In the slightly peculiar setting of the Tate Modern, the draw for the 2015 Rugby World Cup in England has been made.
After forgettable speeches by forgettable dignitaries, Boris lit up the room with a quasi-historical account of the birth of rugby union. Richie McCaw, David Pocock and Jean de Villers couldn’t help but smile at the befuddling anecdotes. All was going swimmingly.
Will Greenwood, composed as ever, introduced us to the obtusely complicated qualification system and invited various persons of note onto the stage to conduct the draw. Eight, as yet undecided, teams were drawn into ranks 4 and five of the four pools. Their presence vindicates calling this tournament a World Cup; however, they will have no baring on the overall winner. A team that cannot beat Americas 2 does not deserve to lift the trophy at all.
The draw began to hot up as the rank 3 teams were drawn. Wales to Pool A, Scotland to Pool B, Tonga to Pool C and Italy to Pool D.
And then the unthinkable happened. Just as every Englishman, not a few Welshmen and the whole of the England 2015 organising committee had said, “Not Pool A!” Out came England and into Pool A alongside Wales, to the audible shock of the room. A group of death was forming. Samoa joined Scotland, Argentina in with Tonga and Pool D began to take on a European theme with Ireland being thrown in.
Finally, the Rank 1 teams were drawn. Australia to Pool A, South Africa to Pool B, New Zealand to Pool C and France to Pool D.
Three years is a long time so any speculation on the outcome of the various pools, 40% of which are yet to be decided, is founded mostly on hypothetical teams. However, it is clear to see that England face a huge challenge in reaching the quarter-finals. Wales will recover from their current blip, and Australia have recently shown that they should never be underestimated. For the good of this tournament England have to get to at least the semi-finals in order to keep the public interested in the remaining matches.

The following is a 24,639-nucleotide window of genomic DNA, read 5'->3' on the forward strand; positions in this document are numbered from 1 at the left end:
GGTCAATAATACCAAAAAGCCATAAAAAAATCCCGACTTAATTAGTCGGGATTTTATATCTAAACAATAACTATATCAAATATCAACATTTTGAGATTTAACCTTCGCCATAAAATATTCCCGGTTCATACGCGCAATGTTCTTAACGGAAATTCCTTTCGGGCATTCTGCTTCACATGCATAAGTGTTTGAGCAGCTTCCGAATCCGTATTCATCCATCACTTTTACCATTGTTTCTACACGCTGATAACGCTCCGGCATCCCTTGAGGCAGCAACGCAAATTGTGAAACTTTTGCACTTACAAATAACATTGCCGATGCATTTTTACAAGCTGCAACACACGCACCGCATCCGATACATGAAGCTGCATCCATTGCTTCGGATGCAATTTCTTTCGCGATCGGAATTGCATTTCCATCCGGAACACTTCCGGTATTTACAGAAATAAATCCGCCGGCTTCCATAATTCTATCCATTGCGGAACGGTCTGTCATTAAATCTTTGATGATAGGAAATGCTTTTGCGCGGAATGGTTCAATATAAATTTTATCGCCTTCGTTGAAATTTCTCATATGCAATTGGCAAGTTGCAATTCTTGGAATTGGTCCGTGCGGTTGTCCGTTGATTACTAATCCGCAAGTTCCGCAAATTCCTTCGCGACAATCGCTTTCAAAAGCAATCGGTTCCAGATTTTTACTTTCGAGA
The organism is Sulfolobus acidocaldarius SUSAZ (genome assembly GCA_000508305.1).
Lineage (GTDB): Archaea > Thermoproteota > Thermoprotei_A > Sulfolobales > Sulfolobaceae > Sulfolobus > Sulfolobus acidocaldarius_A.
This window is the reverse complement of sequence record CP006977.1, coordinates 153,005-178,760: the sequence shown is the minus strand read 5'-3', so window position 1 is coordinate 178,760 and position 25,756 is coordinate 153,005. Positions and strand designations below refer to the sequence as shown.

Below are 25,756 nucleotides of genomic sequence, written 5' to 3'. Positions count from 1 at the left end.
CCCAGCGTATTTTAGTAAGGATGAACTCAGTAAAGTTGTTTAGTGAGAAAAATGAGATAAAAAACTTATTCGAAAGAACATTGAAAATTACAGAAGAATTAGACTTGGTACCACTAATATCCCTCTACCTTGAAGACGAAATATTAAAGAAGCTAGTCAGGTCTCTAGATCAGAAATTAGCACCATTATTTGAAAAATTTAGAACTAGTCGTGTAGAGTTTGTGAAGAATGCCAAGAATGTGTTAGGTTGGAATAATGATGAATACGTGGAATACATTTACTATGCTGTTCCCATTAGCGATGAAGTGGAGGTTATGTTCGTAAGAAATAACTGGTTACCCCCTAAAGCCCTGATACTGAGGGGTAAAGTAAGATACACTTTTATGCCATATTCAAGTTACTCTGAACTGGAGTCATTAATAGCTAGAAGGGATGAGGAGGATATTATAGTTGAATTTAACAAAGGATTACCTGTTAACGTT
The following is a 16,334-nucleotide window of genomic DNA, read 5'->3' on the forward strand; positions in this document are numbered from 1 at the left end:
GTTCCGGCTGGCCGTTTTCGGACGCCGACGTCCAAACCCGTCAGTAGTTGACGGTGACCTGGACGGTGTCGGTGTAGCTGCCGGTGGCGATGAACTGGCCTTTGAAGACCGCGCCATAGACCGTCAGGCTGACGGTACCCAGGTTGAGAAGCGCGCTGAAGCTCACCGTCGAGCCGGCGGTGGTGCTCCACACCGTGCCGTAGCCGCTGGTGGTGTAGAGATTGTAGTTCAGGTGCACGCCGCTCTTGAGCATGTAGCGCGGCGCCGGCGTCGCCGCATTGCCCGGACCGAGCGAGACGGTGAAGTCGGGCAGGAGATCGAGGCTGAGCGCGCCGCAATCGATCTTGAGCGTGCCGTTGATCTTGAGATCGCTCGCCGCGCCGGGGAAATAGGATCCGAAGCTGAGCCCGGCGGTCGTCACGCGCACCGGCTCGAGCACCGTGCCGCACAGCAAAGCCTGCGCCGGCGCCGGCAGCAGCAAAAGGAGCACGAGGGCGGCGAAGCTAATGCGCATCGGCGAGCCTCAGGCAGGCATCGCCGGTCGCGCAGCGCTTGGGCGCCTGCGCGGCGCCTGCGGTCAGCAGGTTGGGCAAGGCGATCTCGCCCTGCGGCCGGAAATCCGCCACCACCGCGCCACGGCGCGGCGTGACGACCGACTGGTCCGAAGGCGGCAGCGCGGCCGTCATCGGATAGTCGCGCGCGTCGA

Scotland on the other hand have been thrown a lifeline. After I wrote off their chances of even getting out of their pool last week, I am forced to reconsider. Joined by South Africa, Samoa and most likely Japan and America, Pool B represents a group that Scotland should progress from. They will still struggle to make in impact at the quarter-final stage, but at least there will be something to cheer about north of the border.
Pool C will be a walk in the park for New Zealand, who may again be under-cooked and vulnerable in the knock-out stages. Argentina should progress with them but Tonga will be eager to seize their chance if there is an upset.
Pool D is an almost exclusively European affair. France, and more so Ireland, will be very pleased with this draw. Italy’s failure on the biggest stage will most likely count against them as well.
With over 1,000 days to go, and a Mayan apocalypse to survive, all of this could change. Regardless, it is clear that Pool A is the one to watch and that there will be more than enough quality rugby to keep us entertained for a couple of months.
England 2015 RWC Pools – (Teams in brackets are my predictions)
Pool A: Australia, England, Wales, Oceania 1 (Fiji), Play-off Winner (..?)
Pool B: South Africa, Samoa, Scotland, Asia 1 (Japan), Americas 2 (USA)
Pool C: New Zealand, Argentina, Tonga, Europe 1 (Georgia), Africa 1 (Namibia)
Pool D: France, Ireland, Italy, America 1 (Canada), Europe 2 (Romania)
After the pool allocation the IRB annual awards were announced, with New Zealand predictably taking a clean sweep.
Team of the Year: New Zealand
Coach of the Year: Steve Hansen (New Zealand)
Player of the Year: Dan Carter (New Zealand)